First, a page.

The tale of how former Philadelphia police officer Brian Reynolds came to own a Rolex watch could play a role in whether a jury will believe the charges against Reynolds and five other city narcotics officers accused of ripping off drug dealers.
Reynolds is one of six Philly cops accused of stealing money and contraband from the very drug dealers they were meant to be policing.
Prosecutor’s witness Victor Rosario said Reynolds swiped the watch during a drug raid at his home in 2008. He knows this because he once saw Reynolds in court, and that the officer mouthed the words “thank you” while pointing to the pricey timepiece on his wrist, according to prosecutors.
But defense attorneys say Reynolds bought the watch from a family friend, and that they have receipts to prove it.
The dispute plays into the defense attorney argument that the federal government, in a rush to judgement against the allegedly corrupt drug squad, conducted a sloppy and incomplete investigation.
Seeking to clarify the issue on Thursday, prosecutors put on the stand a jeweler who says Reynolds bought the watch from him.
Christopher Church is a Reynolds family friend. During testimony Thursday he said he bought the Rolex GMT at an auction for $4,000 on Oct. 6, 2007.
Later that day, Reynolds attended a birthday party for Church’s son, saw the Rolex on Church’s wrist and offered to buy it.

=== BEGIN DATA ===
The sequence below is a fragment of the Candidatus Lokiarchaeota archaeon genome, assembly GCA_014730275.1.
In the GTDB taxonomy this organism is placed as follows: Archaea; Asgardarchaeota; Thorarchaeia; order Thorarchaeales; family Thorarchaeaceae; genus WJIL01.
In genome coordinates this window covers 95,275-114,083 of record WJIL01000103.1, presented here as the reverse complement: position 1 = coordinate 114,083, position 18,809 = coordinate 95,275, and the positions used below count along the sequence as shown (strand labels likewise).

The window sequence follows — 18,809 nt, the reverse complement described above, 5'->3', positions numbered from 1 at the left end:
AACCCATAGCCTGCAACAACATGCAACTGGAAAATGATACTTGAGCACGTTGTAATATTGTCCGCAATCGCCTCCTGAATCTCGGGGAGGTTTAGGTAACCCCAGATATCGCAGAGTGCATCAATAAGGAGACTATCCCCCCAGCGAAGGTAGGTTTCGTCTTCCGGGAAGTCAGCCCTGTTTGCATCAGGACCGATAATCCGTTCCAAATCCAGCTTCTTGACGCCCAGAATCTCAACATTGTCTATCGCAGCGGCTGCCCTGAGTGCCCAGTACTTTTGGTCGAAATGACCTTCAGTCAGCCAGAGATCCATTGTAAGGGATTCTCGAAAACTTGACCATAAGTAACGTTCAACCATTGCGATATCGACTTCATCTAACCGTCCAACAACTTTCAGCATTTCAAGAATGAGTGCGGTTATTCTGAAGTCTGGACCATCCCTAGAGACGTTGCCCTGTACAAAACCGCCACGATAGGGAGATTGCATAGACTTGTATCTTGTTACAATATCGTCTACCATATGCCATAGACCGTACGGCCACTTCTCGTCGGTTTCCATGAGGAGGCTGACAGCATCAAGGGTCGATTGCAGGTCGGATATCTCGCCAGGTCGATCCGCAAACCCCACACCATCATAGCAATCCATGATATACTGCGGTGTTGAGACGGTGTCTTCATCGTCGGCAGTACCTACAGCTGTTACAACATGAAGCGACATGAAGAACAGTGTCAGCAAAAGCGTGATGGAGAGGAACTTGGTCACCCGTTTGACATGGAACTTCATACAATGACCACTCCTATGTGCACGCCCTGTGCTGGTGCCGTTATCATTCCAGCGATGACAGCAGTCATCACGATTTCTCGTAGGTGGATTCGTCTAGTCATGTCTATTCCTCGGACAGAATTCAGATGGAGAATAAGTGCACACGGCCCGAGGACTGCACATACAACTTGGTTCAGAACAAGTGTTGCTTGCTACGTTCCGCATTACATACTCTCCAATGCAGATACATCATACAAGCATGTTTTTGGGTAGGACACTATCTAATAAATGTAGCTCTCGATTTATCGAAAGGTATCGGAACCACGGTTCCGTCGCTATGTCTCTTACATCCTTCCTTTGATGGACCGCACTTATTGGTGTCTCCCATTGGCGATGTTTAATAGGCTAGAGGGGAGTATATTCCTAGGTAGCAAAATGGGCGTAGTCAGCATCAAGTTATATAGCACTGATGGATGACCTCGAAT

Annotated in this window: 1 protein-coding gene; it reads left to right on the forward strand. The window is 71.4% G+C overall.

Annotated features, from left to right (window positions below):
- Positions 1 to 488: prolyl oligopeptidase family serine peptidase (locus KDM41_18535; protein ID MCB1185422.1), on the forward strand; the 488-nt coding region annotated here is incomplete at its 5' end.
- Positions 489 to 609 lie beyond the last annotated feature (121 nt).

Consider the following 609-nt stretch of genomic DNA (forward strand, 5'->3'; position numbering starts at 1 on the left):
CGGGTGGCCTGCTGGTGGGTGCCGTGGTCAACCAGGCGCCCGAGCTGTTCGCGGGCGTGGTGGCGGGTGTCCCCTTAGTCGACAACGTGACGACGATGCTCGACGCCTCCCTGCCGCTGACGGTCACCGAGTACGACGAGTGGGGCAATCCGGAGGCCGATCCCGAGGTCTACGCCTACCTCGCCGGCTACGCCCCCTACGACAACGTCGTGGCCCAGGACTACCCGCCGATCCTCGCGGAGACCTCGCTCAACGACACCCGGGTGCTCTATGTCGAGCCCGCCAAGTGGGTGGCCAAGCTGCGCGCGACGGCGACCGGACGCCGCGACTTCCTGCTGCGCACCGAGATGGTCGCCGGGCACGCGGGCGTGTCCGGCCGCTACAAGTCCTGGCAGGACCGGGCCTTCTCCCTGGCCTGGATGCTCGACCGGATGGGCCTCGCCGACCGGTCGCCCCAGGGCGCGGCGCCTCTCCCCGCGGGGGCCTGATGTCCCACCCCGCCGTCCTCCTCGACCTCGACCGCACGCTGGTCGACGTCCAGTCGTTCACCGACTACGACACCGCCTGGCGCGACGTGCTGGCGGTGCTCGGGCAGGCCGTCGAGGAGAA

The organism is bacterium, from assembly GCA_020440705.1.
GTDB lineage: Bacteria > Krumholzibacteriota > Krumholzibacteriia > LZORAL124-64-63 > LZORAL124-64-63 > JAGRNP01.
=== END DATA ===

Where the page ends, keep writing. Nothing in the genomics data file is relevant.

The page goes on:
Church’s memory of the entire transaction was shaky. Prosecutors hoped the gaps in his memory would translate into skepticism for his tale.
Church said Reynolds took the watch with him that day.
Prosecutors questioned why the receipt Church gave Reynolds wasn’t numbered.
Church said the receipt he provided Reynolds was a special one that he provided to friends and family for insurance purposes.
Prosecutors asked when Reynolds paid him.
He couldn’t remember when the narcotics officer paid him, but he was sure he did, because he remembered his wife had mentioned something to him about Reynolds borrowing the money from his credit union to pay for the watch.
Records from Reynolds’ bank account seemed to confirm this. They show a loan hitting his bank on October 6, 2007 for $4,000, a Saturday.
Prosecutors questioned whether it was possible for Reynolds would have had time to notice the watch on a Saturday, ask his credit union for a loan and see the proceeds distributed to his account all in the same day.
That question could not be answered.
But prosecutors could not explain photos of Reynolds wearing the watch. Those pictures were taken, according to the timestamps, before the drug raid during which Reynolds allegedly took the watch.
Church said he eventually bought the watch back from Reynolds, for $3,500.
He couldn’t remember when.